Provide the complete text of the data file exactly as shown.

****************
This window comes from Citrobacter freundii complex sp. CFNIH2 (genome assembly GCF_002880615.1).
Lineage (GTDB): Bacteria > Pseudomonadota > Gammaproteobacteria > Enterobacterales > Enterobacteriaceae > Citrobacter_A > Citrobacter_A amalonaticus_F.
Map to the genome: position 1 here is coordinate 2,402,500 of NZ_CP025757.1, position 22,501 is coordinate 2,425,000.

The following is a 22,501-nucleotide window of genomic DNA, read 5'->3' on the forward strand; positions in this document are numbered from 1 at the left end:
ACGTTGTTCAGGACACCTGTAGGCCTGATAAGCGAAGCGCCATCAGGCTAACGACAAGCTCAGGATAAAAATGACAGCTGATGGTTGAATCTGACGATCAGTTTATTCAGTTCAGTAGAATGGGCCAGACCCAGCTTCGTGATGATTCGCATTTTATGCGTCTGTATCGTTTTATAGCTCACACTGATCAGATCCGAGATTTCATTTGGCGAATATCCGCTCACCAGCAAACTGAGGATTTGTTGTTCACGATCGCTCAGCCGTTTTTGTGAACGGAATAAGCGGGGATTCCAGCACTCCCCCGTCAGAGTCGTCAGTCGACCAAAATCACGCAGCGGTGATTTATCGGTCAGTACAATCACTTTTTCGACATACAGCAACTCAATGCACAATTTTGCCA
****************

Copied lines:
This window comes from Citrobacter freundii complex sp. CFNIH2 (genome assembly GCF_002880615.1).
Lineage (GTDB): Bacteria > Pseudomonadota > Gammaproteobacteria > Enterobacterales > Enterobacteriaceae > Citrobacter_A > Citrobacter_A amalonaticus_F.
Map to the genome: position 1 here is coordinate 2,402,500 of NZ_CP025757.1, position 22,501 is coordinate 2,425,000.

The following is a 22,501-nucleotide window of genomic DNA, read 5'->3' on the forward strand; positions in this document are numbered from 1 at the left end:
ACGTTGTTCAGGACACCTGTAGGCCTGATAAGCGAAGCGCCATCAGGCTAACGACAAGCTCAGGATAAAAATGACAGCTGATGGTTGAATCTGACGATCAGTTTATTCAGTTCAGTAGAATGGGCCAGACCCAGCTTCGTGATGATTCGCATTTTATGCGTCTGTATCGTTTTATAGCTCACACTGATCAGATCCGAGATTTCATTTGGCGAATATCCGCTCACCAGCAAACTGAGGATTTGTTGTTCACGATCGCTCAGCCGTTTTTGTGAACGGAATAAGCGGGGATTCCAGCACTCCCCCGTCAGAGTCGTCAGTCGACCAAAATCACGCAGCGGTGATTTATCGGTCAGTACAATCACTTTTTCGACATACAGCAACTCAATGCACAATTTTGCCA